Many people swear by their personal productivity hacks, whether that’s the elusive “inbox zero,” time boxing their calendars, or even their good old pen and paper to-do list.
Employees who had to shift to urgent new priorities and maintain a “fire-fighting” pace of work to deal with the challenges of remote work are now at risk of burnout.
One of the biggest challenges of working remotely is the inability to informally ask questions and share information. Even with intentional team building – like virtual happy hours and games – remote workers still report feeling disconnected from their co-workers, notes Barbara Z.
When it comes to career planning, being too optimistic could hurt you in the long run.
Before the pandemic, people were already starting to ask, “Do we really need to all be together in an office?” And now that organizations and individuals have learned how to perform well while being distributed, many are wondering if work from anywhere is here to stay.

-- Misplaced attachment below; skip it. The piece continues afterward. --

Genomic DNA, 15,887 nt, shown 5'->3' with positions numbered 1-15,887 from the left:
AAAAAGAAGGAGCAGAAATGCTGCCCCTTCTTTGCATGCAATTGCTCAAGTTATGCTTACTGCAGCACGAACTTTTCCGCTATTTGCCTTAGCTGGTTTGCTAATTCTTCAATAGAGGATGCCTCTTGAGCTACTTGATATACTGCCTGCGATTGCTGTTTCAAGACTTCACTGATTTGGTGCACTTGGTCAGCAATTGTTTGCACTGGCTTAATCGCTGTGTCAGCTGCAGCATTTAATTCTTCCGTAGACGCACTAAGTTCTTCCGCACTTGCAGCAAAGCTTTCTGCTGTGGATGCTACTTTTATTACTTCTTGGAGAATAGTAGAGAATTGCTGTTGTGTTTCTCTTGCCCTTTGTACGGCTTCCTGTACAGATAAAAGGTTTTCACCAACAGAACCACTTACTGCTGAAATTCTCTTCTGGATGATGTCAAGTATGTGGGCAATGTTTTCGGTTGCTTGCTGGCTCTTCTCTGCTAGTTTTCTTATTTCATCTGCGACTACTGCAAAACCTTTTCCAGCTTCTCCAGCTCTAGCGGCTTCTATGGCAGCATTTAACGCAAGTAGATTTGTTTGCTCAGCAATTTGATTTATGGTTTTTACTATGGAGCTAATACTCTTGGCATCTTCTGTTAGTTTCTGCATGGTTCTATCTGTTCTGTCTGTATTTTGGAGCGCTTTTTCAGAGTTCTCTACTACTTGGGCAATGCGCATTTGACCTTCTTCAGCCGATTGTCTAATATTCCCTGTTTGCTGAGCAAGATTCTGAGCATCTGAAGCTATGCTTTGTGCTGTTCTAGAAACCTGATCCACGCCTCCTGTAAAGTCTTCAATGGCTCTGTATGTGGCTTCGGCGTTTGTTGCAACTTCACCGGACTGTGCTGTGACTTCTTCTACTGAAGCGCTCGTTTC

Is technical debt hampering your enterprise’s ability to speed up software development and time to market? Is it causing financial or talent headaches? Are you struggling to discuss technical debt with your colleagues?
What exactly is orchestration? How do you define it succinctly — and how do you explain it to others, including non-technical people?
The next normal has arrived, and CIOs play a central and critical role in whether organizations thrive in this reality.
DevOps continues to proliferate among organizations looking to add speed and flexibility to their software development process. As a leader, you’ll need to be able to discuss it with both technical and non-technical audiences.
In the decade ahead, technology talent will play a pivotal role in whether companies succeed or fail.